Roof shingles are a vital component to the appearance of your exterior. In addition to helping guarantee security and prevent water damage, your roof also helps curb appeal.
The roof is actually one of the first aspects of the exterior that appraisers check when calculating a home value. Even if you don’t have the funds to replace a roof, you can substantially improve its appearance by giving it a good clean.
How do you effectively clean a roof? The DIY project (so long as you don’t mind heights) will get your roof looking better in little time and with only a few dollars spent.
Do your shingles look discolored in some areas? Is it full of debris and other junk? Discolored shingles are a combination of mold, algae, and/or moss. Certain sides of the roof depending on what location it faces are known to collect one type of bacteria over another.
The north and west, as well as any other shady areas on a roof (because of trees), are notorious for collecting mold, algae, and moss. The bacteria spreads from rooftop to rooftop through the wind, or animals, and becomes a nuisance over time.
If these types of bacteria are left untreated, shingles can curl up and blow off the structure, leaving the roof susceptible to water damage. Even in worst case scenarios where shingles don’t blow off the structure, the lifespan of the roof is still shortened.
Therefore, it’s important to provide periodic maintenance to your roof by cleaning it thoroughly.
Cleaning a roof does not take too much time or money. It depends on the size of the structure, but most jobs you can complete in less than two hours. The most important thing is safety since you’re dealing with heights. Never try to get on top of a structure you’re not comfortable with, especially very steep roofs that are high off the ground.
You may need to hire a professional if you’re uncomfortable with the situation. However, if after inspecting the roof you feel like you’re capable of completing the task, you will need:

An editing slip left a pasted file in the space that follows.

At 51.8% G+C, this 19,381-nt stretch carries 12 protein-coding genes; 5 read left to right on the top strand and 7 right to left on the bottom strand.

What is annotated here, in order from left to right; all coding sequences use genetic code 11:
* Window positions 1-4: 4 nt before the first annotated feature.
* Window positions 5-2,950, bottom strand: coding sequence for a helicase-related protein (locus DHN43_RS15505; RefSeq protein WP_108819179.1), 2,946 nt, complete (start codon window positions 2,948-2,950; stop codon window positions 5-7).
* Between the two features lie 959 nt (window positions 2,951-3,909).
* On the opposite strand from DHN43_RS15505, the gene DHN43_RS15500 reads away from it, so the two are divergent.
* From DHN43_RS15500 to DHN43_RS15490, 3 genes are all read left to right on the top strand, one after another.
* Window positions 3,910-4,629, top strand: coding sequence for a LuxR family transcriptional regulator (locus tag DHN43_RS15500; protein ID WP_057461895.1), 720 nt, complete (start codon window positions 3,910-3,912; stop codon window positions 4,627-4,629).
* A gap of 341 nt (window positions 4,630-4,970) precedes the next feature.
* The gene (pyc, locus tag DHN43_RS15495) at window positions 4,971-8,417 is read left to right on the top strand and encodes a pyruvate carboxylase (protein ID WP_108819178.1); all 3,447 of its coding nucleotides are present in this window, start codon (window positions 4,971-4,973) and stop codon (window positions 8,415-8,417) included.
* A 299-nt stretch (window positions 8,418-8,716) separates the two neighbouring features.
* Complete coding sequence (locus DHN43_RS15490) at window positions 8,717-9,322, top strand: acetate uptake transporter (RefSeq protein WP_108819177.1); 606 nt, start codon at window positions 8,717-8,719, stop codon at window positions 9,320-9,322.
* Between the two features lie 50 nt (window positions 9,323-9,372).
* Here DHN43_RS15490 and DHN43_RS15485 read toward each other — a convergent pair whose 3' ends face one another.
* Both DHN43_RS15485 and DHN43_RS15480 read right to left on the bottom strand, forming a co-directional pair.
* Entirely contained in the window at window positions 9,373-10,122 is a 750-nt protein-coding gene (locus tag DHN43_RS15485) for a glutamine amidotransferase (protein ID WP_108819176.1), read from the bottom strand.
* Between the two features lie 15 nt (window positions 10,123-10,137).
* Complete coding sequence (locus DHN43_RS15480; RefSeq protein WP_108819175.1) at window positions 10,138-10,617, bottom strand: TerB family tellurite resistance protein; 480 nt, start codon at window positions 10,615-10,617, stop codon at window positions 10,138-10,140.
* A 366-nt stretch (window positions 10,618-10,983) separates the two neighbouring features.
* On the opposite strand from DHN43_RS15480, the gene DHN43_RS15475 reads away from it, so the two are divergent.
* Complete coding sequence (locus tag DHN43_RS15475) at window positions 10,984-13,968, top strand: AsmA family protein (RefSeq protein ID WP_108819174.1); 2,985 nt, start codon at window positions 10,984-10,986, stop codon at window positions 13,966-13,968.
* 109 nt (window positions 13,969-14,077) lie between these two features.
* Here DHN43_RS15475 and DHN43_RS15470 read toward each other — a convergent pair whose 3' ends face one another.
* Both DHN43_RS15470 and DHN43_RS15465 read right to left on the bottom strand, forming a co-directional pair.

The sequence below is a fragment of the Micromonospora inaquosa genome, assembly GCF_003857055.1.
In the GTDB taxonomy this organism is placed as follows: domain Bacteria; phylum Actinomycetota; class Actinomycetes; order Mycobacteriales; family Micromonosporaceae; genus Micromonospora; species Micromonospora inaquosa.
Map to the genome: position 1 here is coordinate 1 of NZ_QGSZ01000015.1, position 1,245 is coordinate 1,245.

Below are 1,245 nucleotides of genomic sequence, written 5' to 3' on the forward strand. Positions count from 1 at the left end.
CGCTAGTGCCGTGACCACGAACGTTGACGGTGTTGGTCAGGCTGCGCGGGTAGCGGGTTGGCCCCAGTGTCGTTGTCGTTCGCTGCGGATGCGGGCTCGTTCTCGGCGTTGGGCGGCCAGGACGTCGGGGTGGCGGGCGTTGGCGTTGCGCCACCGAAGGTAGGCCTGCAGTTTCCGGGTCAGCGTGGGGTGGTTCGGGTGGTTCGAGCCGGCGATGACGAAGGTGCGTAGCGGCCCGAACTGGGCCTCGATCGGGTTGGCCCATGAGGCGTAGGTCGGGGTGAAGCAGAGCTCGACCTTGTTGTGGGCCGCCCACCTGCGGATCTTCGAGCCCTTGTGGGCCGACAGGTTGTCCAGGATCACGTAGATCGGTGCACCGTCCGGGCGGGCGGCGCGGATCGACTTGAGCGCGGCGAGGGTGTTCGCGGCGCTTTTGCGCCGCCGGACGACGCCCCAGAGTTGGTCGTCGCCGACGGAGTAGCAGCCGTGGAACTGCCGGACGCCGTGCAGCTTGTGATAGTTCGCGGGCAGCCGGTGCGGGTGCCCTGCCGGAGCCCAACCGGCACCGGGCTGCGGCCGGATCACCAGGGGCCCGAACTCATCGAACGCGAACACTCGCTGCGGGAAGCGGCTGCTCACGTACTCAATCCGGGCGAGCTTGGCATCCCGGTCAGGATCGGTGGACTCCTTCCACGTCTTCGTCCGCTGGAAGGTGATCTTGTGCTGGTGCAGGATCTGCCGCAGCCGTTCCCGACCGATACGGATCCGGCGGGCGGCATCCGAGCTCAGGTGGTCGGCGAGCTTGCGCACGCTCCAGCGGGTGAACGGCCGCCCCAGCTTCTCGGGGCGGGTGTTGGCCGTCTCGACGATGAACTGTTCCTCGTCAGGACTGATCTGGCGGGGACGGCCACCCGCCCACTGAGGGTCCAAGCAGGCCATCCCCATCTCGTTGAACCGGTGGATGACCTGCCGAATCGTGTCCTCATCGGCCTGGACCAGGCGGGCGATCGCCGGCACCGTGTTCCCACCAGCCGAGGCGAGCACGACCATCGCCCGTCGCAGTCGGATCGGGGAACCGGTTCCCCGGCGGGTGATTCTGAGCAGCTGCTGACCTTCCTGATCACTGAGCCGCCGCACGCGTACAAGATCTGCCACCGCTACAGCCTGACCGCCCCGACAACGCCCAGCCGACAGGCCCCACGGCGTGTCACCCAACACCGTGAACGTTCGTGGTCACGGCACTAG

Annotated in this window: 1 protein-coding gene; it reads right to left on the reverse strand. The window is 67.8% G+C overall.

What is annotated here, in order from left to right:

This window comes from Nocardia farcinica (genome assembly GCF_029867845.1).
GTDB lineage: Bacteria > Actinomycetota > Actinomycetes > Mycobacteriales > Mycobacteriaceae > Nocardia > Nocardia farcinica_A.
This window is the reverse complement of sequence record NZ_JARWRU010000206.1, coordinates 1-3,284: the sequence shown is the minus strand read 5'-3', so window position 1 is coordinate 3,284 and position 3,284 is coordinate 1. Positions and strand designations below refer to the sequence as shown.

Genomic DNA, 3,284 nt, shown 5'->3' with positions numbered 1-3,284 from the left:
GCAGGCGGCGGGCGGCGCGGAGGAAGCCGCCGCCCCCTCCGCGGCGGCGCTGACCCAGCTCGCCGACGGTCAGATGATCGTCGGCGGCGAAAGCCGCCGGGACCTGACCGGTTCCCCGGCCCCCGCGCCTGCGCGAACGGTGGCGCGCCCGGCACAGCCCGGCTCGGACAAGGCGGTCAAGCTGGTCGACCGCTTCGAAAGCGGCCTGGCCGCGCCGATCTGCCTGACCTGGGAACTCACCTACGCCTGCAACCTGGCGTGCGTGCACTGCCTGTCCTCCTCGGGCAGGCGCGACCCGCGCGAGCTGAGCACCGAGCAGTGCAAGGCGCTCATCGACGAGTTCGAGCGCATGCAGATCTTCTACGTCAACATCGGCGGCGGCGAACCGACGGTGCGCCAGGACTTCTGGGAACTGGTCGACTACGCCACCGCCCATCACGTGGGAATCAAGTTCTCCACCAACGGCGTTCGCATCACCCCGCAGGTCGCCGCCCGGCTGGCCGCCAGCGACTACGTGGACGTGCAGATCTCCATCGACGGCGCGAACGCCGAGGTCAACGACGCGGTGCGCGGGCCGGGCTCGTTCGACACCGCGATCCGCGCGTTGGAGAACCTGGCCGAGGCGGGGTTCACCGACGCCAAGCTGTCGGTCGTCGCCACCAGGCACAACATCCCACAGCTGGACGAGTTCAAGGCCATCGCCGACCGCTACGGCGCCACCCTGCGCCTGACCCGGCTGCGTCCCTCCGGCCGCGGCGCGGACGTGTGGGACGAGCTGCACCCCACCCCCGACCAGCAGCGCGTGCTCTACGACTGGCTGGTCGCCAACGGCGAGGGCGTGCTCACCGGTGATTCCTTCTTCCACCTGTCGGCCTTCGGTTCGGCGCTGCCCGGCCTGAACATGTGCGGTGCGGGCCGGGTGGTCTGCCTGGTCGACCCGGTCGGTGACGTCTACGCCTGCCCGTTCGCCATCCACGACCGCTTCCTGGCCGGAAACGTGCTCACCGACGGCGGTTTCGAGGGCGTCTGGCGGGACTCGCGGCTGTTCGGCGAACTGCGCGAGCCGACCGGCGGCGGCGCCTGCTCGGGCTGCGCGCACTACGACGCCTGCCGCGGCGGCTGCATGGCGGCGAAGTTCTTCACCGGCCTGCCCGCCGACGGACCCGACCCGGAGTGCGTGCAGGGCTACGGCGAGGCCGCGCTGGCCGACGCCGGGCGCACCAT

Please note that while some homeowners may have a pressure washer, it’s NOT recommended for roof shingles. Power washers produce too much psi and can do more harm than good to your shingles.
New shingles are now coated with a treatment known as an algicide. The chemical is known to keep algae growth within reason about approximately ten years after the roof is installed.
Like every other exterior feature of a home, it gets abused by the weather and elements over the duration of a decade. The algicide wears off and algae has a habit of taking over, particularly on the north and west portions of the roof.
When algae eats away at the limestone on asphalt shingles, it dislodges the light-reflecting granules of the roof. The lifespan is slowly going to deteriorate if you let the algae set for too long. Professional roof cleaners will charge a pretty penny to show up and clean the structure. In some situations, it’s unavoidable if you have a particularly high, steep, or dangerous roof.
However, if you believe you can carry out the task and are comfortable with heights, it’s a straightforward DIY project.
It is very important that you utilize the right tools and accessories for the job. The same rule applies with the chemicals you use to scrub the shingles.
For starters, it’s never recommended to use a pressure washer on a roof. While some home improvement sites may claim it’s perfectly acceptable on a low setting, pressure washers can destroy delicate shingles. A home garden hose will suffice instead.
Secondly, the cleaning chemicals you use also matter. Household bleach is not recommended. It is a corrosive agent that can damage metal roof flashings, gutters, as well as downspouts. Discolored roofs may get even more disfigured by the bleach if the chemical is too strong. The runoff will also harm vegetation below like your plants and lawn.
Furthermore, while it may appear that bleach kills algae — which it does with the top layer — the underlying algae fails to get targeted. So once you leave the roof and your hard work for the day, it will inevitably resurface.